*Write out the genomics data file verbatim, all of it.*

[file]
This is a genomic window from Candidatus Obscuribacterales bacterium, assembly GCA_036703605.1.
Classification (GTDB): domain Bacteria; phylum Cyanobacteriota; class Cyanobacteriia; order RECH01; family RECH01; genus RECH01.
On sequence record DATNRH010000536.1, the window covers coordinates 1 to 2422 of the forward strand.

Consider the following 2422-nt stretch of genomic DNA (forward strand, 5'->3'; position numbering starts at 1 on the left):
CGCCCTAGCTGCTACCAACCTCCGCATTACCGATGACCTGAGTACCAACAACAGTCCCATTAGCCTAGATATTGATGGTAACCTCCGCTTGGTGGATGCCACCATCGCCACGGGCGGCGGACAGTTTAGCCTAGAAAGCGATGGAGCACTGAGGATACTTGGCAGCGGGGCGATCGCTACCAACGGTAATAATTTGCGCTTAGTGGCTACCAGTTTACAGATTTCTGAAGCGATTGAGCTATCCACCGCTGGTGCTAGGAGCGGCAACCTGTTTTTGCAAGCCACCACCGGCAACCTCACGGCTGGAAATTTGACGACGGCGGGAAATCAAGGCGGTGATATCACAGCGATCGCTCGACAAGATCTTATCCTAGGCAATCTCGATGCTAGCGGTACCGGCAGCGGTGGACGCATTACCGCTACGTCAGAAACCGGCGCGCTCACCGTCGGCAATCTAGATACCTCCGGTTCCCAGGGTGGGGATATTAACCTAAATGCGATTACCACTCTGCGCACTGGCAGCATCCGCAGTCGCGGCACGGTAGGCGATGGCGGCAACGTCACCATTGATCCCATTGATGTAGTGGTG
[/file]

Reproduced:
This is a genomic window from Candidatus Obscuribacterales bacterium, assembly GCA_036703605.1.
Classification (GTDB): domain Bacteria; phylum Cyanobacteriota; class Cyanobacteriia; order RECH01; family RECH01; genus RECH01.
On sequence record DATNRH010000536.1, the window covers coordinates 1 to 2422 of the forward strand.

Consider the following 2422-nt stretch of genomic DNA (forward strand, 5'->3'; position numbering starts at 1 on the left):
CGCCCTAGCTGCTACCAACCTCCGCATTACCGATGACCTGAGTACCAACAACAGTCCCATTAGCCTAGATATTGATGGTAACCTCCGCTTGGTGGATGCCACCATCGCCACGGGCGGCGGACAGTTTAGCCTAGAAAGCGATGGAGCACTGAGGATACTTGGCAGCGGGGCGATCGCTACCAACGGTAATAATTTGCGCTTAGTGGCTACCAGTTTACAGATTTCTGAAGCGATTGAGCTATCCACCGCTGGTGCTAGGAGCGGCAACCTGTTTTTGCAAGCCACCACCGGCAACCTCACGGCTGGAAATTTGACGACGGCGGGAAATCAAGGCGGTGATATCACAGCGATCGCTCGACAAGATCTTATCCTAGGCAATCTCGATGCTAGCGGTACCGGCAGCGGTGGACGCATTACCGCTACGTCAGAAACCGGCGCGCTCACCGTCGGCAATCTAGATACCTCCGGTTCCCAGGGTGGGGATATTAACCTAAATGCGATTACCACTCTGCGCACTGGCAGCATCCGCAGTCGCGGCACGGTAGGCGATGGCGGCAACGTCACCATTGATCCCATTGATGTAGTGGTG